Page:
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BE AWARE OF STRENGTHS & WEAKNESSES
In any system, particularly volunteer systems, there are newbies; strong
EMTs; EMTs who can’t yet take the lead on calls; and trainees who
are there to observe and learn.
You need to know who can lift, who can’t, who has a back problem,
who can’t tolerate an SCBA mask, who’s allergic to cats (in case the
patient has 10 of them in their home) and who gets motion sickness
on long rides to a hospital in the confines of the patient compartment.
You then have to work with and mentor them all in a different manner. If you don’t, your stress level will increase and your effectiveness
as a team will decrease.
BE READY & EAGER TO WORK
Whenever I asked Bernie if he was “ready to go to work,” he took on
a new persona and went into work mode: Focused and professional in
all respects. There was no playing or wandering.
You and your partner need to set the tone by arriving at work early,
neatly dressed, and doing a proper debriefing with the crew that had
your rig and response area the previous shift. It not only tells them you’re
eager to go to work, it also shows that you’re eager to learn if there were
any vehicle problems, system abusers or zones/streets/addresses that
you need to watch out for.
TEACH YOUR PARTNERS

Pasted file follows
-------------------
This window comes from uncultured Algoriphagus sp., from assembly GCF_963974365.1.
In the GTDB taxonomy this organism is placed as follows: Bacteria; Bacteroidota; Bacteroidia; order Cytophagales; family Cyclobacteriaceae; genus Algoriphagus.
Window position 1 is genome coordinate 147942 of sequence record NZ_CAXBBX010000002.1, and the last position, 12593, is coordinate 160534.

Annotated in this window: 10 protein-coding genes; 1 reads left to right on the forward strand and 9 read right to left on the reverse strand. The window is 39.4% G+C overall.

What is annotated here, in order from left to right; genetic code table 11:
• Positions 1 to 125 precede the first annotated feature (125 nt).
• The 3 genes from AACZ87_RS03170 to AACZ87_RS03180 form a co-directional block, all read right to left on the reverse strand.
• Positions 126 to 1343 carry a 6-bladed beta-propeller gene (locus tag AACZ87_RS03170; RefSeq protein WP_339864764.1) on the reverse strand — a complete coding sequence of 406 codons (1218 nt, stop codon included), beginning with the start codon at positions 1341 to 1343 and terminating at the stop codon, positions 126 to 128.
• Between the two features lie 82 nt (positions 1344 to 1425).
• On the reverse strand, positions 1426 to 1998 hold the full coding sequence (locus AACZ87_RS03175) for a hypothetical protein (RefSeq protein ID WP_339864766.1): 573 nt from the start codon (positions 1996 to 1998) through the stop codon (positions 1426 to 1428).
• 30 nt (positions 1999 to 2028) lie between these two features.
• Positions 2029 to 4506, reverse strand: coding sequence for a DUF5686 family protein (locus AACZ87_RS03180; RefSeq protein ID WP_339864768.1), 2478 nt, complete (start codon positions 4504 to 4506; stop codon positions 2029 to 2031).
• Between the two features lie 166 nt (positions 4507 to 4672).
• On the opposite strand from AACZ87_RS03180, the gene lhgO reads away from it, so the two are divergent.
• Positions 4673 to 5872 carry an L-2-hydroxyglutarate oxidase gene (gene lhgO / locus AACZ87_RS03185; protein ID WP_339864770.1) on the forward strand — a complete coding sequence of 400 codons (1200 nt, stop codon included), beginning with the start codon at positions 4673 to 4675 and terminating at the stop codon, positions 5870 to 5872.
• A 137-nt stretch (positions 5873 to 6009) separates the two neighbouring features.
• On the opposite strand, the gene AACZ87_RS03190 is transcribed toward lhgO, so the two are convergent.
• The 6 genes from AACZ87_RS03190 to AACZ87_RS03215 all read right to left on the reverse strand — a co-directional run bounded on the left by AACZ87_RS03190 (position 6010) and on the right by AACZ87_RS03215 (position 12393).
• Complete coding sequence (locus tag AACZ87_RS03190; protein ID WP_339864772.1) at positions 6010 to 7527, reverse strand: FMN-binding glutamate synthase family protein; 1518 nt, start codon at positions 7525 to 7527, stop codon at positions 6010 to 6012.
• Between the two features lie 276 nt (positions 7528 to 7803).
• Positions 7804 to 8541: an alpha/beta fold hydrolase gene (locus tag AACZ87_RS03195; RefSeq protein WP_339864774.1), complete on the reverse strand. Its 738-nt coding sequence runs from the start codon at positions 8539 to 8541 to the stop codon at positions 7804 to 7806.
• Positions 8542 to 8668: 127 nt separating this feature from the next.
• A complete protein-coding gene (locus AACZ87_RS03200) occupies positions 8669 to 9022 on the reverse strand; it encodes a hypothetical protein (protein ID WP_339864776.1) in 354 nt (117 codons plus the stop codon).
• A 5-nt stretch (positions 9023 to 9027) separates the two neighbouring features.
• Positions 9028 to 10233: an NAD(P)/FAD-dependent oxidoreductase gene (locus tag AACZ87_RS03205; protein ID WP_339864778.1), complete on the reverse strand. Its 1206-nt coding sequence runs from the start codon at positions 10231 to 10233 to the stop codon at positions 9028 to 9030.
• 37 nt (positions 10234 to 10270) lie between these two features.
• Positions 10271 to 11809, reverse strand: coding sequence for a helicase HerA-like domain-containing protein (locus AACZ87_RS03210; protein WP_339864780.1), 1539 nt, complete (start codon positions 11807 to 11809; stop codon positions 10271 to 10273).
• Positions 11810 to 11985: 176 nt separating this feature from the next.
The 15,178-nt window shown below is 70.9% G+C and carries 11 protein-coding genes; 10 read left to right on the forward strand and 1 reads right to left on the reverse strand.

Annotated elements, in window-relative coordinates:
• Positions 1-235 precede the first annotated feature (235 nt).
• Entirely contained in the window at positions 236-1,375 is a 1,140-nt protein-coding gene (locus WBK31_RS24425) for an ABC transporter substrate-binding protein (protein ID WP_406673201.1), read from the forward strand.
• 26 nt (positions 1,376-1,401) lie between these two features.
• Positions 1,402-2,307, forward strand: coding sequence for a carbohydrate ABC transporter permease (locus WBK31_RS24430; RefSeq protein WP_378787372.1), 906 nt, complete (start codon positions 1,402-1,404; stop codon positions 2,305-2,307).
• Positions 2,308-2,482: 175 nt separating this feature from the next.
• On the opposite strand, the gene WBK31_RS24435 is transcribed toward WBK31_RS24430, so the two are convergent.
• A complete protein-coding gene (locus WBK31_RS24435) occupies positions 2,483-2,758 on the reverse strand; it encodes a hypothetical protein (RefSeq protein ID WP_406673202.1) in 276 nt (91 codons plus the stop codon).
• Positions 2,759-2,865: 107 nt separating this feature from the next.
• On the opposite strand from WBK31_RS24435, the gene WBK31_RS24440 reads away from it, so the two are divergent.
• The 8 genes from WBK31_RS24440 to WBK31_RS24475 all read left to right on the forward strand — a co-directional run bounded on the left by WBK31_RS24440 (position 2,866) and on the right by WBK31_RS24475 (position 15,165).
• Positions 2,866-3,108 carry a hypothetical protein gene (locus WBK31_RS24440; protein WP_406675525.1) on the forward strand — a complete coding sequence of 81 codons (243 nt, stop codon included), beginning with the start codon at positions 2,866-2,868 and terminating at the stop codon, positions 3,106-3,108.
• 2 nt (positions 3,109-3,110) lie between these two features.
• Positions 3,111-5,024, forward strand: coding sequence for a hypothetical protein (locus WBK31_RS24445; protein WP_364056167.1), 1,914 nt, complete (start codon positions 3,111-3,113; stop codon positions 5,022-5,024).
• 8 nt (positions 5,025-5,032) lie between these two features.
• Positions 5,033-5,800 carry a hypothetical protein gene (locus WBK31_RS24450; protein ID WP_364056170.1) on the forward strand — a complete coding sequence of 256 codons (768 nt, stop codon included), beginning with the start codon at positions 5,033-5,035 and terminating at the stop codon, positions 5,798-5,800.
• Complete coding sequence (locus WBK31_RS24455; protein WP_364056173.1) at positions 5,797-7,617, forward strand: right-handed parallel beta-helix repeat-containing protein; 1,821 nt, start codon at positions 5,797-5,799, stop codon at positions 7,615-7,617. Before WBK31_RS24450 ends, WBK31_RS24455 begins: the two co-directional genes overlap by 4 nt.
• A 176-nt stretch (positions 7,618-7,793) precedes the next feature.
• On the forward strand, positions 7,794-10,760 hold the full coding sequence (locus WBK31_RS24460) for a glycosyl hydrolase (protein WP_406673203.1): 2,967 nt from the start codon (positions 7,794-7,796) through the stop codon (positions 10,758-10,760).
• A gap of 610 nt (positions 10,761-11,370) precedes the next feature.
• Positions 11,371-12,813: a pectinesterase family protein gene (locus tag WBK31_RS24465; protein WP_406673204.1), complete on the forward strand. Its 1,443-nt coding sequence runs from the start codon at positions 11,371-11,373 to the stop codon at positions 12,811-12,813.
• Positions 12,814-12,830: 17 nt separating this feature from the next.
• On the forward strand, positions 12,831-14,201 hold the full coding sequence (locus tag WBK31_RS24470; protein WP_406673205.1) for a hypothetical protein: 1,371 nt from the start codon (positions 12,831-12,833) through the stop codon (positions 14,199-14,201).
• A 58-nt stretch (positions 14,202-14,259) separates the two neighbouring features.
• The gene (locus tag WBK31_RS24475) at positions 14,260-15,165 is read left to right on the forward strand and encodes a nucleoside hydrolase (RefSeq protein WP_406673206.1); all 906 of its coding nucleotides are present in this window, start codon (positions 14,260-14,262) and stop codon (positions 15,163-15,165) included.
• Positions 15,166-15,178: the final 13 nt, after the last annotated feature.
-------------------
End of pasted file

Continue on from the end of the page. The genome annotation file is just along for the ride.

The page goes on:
Your shifts will go more smoothly if you inject a little knowledge.
Update or review a few clinical or operational tidbits with your partner or crew members.
For example, “Hey, did you hear about the positive results ‘A’ shift
LEAD BY EXAMPLE
is having since we started using mechanical compression devices and
head-up CPR? It’s really working.”
Or, on the way to a call at a known address, say: “I know this patient
and she gets really upset if you talk down to her or invade her space.”
EMS is a craft. You can teach your partners and associates how to master the craft when you lead by example. Many providers fail to realize
or accept that we’re social workers and ambassadors. If you hold the
hand of someone’s dying grandmother, or talk softly and sincerely to a
frightened child, you’ll find that your partners will see the benefits to
your approaches and use them in the future.
FOLLOW PROTOCOLS & SOPS
Partners not only know their protocols and SOPs, but orchestrate and
perform them in the proper order. In the old days, when calcium chloride was the last drug in my cardiac arrest protocol (used when all the
other drugs and therapy was exhausted), I had all the fire and police
first responders trained to go get the litter because we were done on
scene and ready to move. As soon as they heard the words “calcium
chloride,” they immediately knew how to react.
And, for processes to be effective, they need to be followed. Ignoring the delivery of consistent compressions during a code in favor or
administering epi or placing an ET tube has been shown to reduce our
effectiveness in resuscitating patients.
So, if you have a partner who won’t follow your lead or your agency’s protocols, and insists on doing it “the old way,” you need to have a
polite, professional one-on-one with them to explain the new way and